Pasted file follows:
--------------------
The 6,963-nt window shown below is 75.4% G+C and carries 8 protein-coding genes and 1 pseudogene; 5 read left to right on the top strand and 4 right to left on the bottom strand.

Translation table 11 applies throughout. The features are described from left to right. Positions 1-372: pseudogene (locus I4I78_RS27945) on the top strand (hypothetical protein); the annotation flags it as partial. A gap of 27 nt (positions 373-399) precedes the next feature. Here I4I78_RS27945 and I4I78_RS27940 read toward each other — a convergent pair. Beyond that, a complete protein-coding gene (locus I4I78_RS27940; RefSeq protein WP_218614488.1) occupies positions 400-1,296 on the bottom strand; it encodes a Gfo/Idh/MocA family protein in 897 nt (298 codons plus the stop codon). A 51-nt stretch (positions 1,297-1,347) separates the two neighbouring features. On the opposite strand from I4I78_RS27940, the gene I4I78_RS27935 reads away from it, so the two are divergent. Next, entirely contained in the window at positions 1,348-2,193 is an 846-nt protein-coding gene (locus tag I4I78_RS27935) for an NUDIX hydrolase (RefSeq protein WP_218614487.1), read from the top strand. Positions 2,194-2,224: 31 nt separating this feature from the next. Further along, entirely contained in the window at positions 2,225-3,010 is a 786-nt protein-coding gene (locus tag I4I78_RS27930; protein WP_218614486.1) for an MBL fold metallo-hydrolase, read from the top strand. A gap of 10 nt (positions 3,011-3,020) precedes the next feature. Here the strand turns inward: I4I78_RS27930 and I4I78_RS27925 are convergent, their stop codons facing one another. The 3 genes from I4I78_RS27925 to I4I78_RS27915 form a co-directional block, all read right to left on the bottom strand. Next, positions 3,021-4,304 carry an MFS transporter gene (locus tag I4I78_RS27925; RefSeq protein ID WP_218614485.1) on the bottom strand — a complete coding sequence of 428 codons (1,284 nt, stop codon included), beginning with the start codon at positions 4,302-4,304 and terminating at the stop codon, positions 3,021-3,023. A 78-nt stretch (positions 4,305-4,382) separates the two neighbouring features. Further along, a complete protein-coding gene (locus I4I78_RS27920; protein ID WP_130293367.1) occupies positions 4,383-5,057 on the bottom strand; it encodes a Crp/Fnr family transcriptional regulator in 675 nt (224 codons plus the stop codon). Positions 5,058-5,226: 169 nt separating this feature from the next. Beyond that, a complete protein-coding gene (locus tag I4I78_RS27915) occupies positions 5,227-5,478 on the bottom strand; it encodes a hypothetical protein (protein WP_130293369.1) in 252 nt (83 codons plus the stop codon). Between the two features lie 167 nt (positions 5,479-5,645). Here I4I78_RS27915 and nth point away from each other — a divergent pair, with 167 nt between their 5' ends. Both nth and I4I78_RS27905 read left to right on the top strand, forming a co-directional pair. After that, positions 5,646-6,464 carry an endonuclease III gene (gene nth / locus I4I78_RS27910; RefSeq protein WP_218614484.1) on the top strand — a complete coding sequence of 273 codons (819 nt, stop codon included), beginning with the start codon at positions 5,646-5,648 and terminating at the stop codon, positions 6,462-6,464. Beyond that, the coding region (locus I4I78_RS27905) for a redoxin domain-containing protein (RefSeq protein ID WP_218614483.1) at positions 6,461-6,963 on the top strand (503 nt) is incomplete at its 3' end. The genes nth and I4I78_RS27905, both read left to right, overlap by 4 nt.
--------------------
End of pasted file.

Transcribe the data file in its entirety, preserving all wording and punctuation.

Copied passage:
The 6,963-nt window shown below is 75.4% G+C and carries 8 protein-coding genes and 1 pseudogene; 5 read left to right on the top strand and 4 right to left on the bottom strand.

Translation table 11 applies throughout. The features are described from left to right. Positions 1-372: pseudogene (locus I4I78_RS27945) on the top strand (hypothetical protein); the annotation flags it as partial. A gap of 27 nt (positions 373-399) precedes the next feature. Here I4I78_RS27945 and I4I78_RS27940 read toward each other — a convergent pair. Beyond that, a complete protein-coding gene (locus I4I78_RS27940; RefSeq protein WP_218614488.1) occupies positions 400-1,296 on the bottom strand; it encodes a Gfo/Idh/MocA family protein in 897 nt (298 codons plus the stop codon). A 51-nt stretch (positions 1,297-1,347) separates the two neighbouring features. On the opposite strand from I4I78_RS27940, the gene I4I78_RS27935 reads away from it, so the two are divergent. Next, entirely contained in the window at positions 1,348-2,193 is an 846-nt protein-coding gene (locus tag I4I78_RS27935) for an NUDIX hydrolase (RefSeq protein WP_218614487.1), read from the top strand. Positions 2,194-2,224: 31 nt separating this feature from the next. Further along, entirely contained in the window at positions 2,225-3,010 is a 786-nt protein-coding gene (locus tag I4I78_RS27930; protein WP_218614486.1) for an MBL fold metallo-hydrolase, read from the top strand. A gap of 10 nt (positions 3,011-3,020) precedes the next feature. Here the strand turns inward: I4I78_RS27930 and I4I78_RS27925 are convergent, their stop codons facing one another. The 3 genes from I4I78_RS27925 to I4I78_RS27915 form a co-directional block, all read right to left on the bottom strand. Next, positions 3,021-4,304 carry an MFS transporter gene (locus tag I4I78_RS27925; RefSeq protein ID WP_218614485.1) on the bottom strand — a complete coding sequence of 428 codons (1,284 nt, stop codon included), beginning with the start codon at positions 4,302-4,304 and terminating at the stop codon, positions 3,021-3,023. A 78-nt stretch (positions 4,305-4,382) separates the two neighbouring features. Further along, a complete protein-coding gene (locus I4I78_RS27920; protein ID WP_130293367.1) occupies positions 4,383-5,057 on the bottom strand; it encodes a Crp/Fnr family transcriptional regulator in 675 nt (224 codons plus the stop codon). Positions 5,058-5,226: 169 nt separating this feature from the next. Beyond that, a complete protein-coding gene (locus tag I4I78_RS27915) occupies positions 5,227-5,478 on the bottom strand; it encodes a hypothetical protein (protein WP_130293369.1) in 252 nt (83 codons plus the stop codon). Between the two features lie 167 nt (positions 5,479-5,645). Here I4I78_RS27915 and nth point away from each other — a divergent pair, with 167 nt between their 5' ends. Both nth and I4I78_RS27905 read left to right on the top strand, forming a co-directional pair. After that, positions 5,646-6,464 carry an endonuclease III gene (gene nth / locus I4I78_RS27910; RefSeq protein WP_218614484.1) on the top strand — a complete coding sequence of 273 codons (819 nt, stop codon included), beginning with the start codon at positions 5,646-5,648 and terminating at the stop codon, positions 6,462-6,464. Beyond that, the coding region (locus I4I78_RS27905) for a redoxin domain-containing protein (RefSeq protein ID WP_218614483.1) at positions 6,461-6,963 on the top strand (503 nt) is incomplete at its 3' end. The genes nth and I4I78_RS27905, both read left to right, overlap by 4 nt.